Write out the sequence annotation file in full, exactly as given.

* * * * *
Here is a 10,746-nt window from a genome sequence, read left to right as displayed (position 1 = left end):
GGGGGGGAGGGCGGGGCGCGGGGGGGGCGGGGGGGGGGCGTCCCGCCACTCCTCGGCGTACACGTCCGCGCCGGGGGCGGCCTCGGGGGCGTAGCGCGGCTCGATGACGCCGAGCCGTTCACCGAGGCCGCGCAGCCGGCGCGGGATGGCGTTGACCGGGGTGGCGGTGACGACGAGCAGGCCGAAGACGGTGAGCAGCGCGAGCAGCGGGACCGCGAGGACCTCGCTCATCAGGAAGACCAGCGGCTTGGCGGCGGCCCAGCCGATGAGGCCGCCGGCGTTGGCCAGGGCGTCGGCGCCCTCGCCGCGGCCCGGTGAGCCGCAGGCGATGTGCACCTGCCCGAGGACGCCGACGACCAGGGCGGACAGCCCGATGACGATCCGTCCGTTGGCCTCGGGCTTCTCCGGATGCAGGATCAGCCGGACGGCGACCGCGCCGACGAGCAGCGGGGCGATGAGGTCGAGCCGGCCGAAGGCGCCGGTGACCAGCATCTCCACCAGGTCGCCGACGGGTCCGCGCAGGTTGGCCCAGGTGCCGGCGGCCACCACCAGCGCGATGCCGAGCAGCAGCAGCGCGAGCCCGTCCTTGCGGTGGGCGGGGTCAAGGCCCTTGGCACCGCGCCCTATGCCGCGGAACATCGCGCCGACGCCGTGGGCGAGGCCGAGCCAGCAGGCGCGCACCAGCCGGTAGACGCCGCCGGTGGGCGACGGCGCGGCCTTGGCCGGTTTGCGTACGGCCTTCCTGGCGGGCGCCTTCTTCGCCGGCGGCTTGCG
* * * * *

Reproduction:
Here is a 10,746-nt window from a genome sequence, read left to right as displayed (position 1 = left end):
GGGGGGGAGGGCGGGGCGCGGGGGGGGCGGGGGGGGGGCGTCCCGCCACTCCTCGGCGTACACGTCCGCGCCGGGGGCGGCCTCGGGGGCGTAGCGCGGCTCGATGACGCCGAGCCGTTCACCGAGGCCGCGCAGCCGGCGCGGGATGGCGTTGACCGGGGTGGCGGTGACGACGAGCAGGCCGAAGACGGTGAGCAGCGCGAGCAGCGGGACCGCGAGGACCTCGCTCATCAGGAAGACCAGCGGCTTGGCGGCGGCCCAGCCGATGAGGCCGCCGGCGTTGGCCAGGGCGTCGGCGCCCTCGCCGCGGCCCGGTGAGCCGCAGGCGATGTGCACCTGCCCGAGGACGCCGACGACCAGGGCGGACAGCCCGATGACGATCCGTCCGTTGGCCTCGGGCTTCTCCGGATGCAGGATCAGCCGGACGGCGACCGCGCCGACGAGCAGCGGGGCGATGAGGTCGAGCCGGCCGAAGGCGCCGGTGACCAGCATCTCCACCAGGTCGCCGACGGGTCCGCGCAGGTTGGCCCAGGTGCCGGCGGCCACCACCAGCGCGATGCCGAGCAGCAGCAGCGCGAGCCCGTCCTTGCGGTGGGCGGGGTCAAGGCCCTTGGCACCGCGCCCTATGCCGCGGAACATCGCGCCGACGCCGTGGGCGAGGCCGAGCCAGCAGGCGCGCACCAGCCGGTAGACGCCGCCGGTGGGCGACGGCGCGGCCTTGGCCGGTTTGCGTACGGCCTTCCTGGCGGGCGCCTTCTTCGCCGGCGGCTTGCG